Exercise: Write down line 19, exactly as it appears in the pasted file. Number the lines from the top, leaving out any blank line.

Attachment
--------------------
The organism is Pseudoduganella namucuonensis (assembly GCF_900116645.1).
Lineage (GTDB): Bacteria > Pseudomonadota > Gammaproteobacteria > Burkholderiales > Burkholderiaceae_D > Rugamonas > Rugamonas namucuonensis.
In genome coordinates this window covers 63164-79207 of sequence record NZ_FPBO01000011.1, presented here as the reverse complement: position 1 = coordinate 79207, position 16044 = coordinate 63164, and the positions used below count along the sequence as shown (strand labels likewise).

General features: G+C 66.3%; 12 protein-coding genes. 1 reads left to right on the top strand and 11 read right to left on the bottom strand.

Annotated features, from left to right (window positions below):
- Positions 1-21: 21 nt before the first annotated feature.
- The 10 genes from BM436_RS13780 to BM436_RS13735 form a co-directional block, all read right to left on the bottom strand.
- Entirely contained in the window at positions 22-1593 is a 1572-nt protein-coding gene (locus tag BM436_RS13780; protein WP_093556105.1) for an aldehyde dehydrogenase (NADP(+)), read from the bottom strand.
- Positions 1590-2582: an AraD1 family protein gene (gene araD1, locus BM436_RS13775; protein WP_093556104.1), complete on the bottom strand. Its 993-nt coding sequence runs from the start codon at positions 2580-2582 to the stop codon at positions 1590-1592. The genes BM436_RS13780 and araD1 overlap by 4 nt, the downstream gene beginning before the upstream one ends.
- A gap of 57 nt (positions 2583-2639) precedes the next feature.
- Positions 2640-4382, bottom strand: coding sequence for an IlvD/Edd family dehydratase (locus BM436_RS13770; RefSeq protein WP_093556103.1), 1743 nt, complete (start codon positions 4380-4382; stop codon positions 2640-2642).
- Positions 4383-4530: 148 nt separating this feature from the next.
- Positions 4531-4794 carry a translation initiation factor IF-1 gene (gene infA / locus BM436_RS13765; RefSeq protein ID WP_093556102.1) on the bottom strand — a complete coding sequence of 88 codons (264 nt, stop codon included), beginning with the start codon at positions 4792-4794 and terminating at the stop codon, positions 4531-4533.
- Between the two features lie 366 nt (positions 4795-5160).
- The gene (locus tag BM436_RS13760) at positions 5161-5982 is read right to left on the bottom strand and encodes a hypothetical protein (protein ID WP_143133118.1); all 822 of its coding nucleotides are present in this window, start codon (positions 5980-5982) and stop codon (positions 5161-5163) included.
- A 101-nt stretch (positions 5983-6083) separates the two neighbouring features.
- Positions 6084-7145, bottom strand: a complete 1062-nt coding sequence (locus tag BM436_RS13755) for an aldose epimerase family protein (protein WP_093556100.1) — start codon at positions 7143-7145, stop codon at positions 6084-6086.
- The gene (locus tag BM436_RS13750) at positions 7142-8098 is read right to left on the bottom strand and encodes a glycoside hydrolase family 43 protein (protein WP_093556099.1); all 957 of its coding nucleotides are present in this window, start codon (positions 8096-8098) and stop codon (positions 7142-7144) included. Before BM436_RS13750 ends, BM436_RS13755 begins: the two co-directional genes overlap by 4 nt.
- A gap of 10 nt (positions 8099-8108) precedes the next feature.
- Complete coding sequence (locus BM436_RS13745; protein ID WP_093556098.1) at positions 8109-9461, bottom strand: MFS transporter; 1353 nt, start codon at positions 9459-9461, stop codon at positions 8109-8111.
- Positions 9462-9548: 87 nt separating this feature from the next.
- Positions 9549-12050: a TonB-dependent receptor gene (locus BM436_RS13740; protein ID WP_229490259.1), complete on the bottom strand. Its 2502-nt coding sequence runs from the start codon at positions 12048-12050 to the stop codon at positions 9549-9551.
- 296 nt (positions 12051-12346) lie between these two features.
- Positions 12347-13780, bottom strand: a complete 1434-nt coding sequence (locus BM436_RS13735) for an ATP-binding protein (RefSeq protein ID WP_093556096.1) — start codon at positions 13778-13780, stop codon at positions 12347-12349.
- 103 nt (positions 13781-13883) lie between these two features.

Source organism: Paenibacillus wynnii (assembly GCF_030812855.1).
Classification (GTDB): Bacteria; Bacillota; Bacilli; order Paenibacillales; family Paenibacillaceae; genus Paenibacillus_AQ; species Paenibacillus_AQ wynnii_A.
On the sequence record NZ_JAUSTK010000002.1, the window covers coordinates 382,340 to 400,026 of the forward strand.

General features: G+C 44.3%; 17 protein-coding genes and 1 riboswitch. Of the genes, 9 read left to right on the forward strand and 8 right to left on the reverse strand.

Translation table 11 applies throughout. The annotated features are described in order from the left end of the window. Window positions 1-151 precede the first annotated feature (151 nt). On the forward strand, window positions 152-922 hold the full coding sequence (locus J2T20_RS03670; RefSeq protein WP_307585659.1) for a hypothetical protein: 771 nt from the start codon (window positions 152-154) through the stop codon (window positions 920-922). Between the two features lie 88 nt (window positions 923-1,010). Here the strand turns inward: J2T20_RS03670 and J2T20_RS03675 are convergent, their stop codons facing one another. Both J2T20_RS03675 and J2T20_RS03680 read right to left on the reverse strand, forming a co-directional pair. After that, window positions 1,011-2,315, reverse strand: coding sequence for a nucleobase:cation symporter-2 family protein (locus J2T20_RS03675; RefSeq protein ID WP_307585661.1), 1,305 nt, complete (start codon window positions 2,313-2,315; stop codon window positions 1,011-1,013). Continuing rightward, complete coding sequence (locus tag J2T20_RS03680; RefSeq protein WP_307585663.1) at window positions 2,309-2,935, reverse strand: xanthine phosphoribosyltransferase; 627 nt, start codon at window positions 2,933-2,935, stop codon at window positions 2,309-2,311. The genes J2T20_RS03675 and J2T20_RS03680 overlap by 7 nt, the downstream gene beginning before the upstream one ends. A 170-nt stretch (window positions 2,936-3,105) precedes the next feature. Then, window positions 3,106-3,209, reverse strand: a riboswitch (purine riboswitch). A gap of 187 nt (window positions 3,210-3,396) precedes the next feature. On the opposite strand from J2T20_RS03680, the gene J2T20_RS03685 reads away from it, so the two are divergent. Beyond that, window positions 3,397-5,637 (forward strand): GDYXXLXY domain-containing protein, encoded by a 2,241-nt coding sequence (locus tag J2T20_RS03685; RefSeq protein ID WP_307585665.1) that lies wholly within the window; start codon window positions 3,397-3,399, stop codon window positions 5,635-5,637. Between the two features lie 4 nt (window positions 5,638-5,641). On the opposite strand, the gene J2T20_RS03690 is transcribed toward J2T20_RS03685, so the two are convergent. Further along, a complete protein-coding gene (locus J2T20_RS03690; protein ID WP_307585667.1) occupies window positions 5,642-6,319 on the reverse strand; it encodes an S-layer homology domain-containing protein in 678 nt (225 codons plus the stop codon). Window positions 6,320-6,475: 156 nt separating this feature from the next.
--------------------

- A gap of 10 nt (positions 8099-8108) precedes the next feature.